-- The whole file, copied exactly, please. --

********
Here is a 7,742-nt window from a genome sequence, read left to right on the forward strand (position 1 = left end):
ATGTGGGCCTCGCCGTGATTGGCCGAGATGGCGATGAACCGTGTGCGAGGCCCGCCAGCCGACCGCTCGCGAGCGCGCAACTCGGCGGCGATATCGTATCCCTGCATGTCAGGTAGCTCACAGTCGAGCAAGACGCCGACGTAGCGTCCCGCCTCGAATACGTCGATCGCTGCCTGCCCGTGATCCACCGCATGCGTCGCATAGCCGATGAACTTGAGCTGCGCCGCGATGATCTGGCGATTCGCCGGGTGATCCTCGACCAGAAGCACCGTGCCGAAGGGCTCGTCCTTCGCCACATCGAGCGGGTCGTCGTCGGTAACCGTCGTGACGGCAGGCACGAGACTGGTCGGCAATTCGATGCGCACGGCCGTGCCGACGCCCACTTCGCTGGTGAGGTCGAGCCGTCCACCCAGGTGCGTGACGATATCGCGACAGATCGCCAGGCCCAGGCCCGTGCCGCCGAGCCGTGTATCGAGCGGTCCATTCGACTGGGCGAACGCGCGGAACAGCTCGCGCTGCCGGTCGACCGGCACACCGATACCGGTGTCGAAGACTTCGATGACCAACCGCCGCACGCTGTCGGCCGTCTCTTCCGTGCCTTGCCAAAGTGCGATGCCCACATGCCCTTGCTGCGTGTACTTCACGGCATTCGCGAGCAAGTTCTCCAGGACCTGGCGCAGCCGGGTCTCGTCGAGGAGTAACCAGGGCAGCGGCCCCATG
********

Here is a 7,742-nt window from a genome sequence, read left to right on the forward strand (position 1 = left end):
ATGTGGGCCTCGCCGTGATTGGCCGAGATGGCGATGAACCGTGTGCGAGGCCCGCCAGCCGACCGCTCGCGAGCGCGCAACTCGGCGGCGATATCGTATCCCTGCATGTCAGGTAGCTCACAGTCGAGCAAGACGCCGACGTAGCGTCCCGCCTCGAATACGTCGATCGCTGCCTGCCCGTGATCCACCGCATGCGTCGCATAGCCGATGAACTTGAGCTGCGCCGCGATGATCTGGCGATTCGCCGGGTGATCCTCGACCAGAAGCACCGTGCCGAAGGGCTCGTCCTTCGCCACATCGAGCGGGTCGTCGTCGGTAACCGTCGTGACGGCAGGCACGAGACTGGTCGGCAATTCGATGCGCACGGCCGTGCCGACGCCCACTTCGCTGGTGAGGTCGAGCCGTCCACCCAGGTGCGTGACGATATCGCGACAGATCGCCAGGCCCAGGCCCGTGCCGCCGAGCCGTGTATCGAGCGGTCCATTCGACTGGGCGAACGCGCGGAACAGCTCGCGCTGCCGGTCGACCGGCACACCGATACCGGTGTCGAAGACTTCGATGACCAACCGCCGCACGCTGTCGGCCGTCTCTTCCGTGCCTTGCCAAAGTGCGATGCCCACATGCCCTTGCTGCGTGTACTTCACGGCATTCGCGAGCAAGTTCTCCAGGACCTGGCGCAGCCGGGTCTCGTCGAGGAGTAACCAGGGCAGCGGCCCCATG